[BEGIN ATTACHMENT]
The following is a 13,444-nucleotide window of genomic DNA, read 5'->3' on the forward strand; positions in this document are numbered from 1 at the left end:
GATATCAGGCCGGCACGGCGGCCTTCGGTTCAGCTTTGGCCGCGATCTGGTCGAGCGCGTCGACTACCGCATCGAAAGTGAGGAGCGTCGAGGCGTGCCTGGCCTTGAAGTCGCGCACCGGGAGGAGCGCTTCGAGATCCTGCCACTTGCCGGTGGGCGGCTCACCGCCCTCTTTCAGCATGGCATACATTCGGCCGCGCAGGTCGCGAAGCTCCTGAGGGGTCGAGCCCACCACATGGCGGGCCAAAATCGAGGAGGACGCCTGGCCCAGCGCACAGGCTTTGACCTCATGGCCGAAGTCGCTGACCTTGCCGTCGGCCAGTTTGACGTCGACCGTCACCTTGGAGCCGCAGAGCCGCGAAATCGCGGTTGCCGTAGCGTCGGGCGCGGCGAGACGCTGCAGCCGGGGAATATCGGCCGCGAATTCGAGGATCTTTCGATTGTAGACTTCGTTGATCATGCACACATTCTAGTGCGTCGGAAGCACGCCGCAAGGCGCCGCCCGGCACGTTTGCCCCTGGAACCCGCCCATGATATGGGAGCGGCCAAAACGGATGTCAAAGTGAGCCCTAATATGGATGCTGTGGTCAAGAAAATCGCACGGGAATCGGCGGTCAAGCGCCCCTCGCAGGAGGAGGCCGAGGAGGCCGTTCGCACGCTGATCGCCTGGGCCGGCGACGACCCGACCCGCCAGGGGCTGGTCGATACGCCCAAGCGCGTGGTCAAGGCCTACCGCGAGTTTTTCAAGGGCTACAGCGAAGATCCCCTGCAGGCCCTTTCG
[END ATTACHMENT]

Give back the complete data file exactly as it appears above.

The following is a 13,444-nucleotide window of genomic DNA, read 5'->3' on the forward strand; positions in this document are numbered from 1 at the left end:
GATATCAGGCCGGCACGGCGGCCTTCGGTTCAGCTTTGGCCGCGATCTGGTCGAGCGCGTCGACTACCGCATCGAAAGTGAGGAGCGTCGAGGCGTGCCTGGCCTTGAAGTCGCGCACCGGGAGGAGCGCTTCGAGATCCTGCCACTTGCCGGTGGGCGGCTCACCGCCCTCTTTCAGCATGGCATACATTCGGCCGCGCAGGTCGCGAAGCTCCTGAGGGGTCGAGCCCACCACATGGCGGGCCAAAATCGAGGAGGACGCCTGGCCCAGCGCACAGGCTTTGACCTCATGGCCGAAGTCGCTGACCTTGCCGTCGGCCAGTTTGACGTCGACCGTCACCTTGGAGCCGCAGAGCCGCGAAATCGCGGTTGCCGTAGCGTCGGGCGCGGCGAGACGCTGCAGCCGGGGAATATCGGCCGCGAATTCGAGGATCTTTCGATTGTAGACTTCGTTGATCATGCACACATTCTAGTGCGTCGGAAGCACGCCGCAAGGCGCCGCCCGGCACGTTTGCCCCTGGAACCCGCCCATGATATGGGAGCGGCCAAAACGGATGTCAAAGTGAGCCCTAATATGGATGCTGTGGTCAAGAAAATCGCACGGGAATCGGCGGTCAAGCGCCCCTCGCAGGAGGAGGCCGAGGAGGCCGTTCGCACGCTGATCGCCTGGGCCGGCGACGACCCGACCCGCCAGGGGCTGGTCGATACGCCCAAGCGCGTGGTCAAGGCCTACCGCGAGTTTTTCAAGGGCTACAGCGAAGATCCCCTGCAGGCCCTTTCG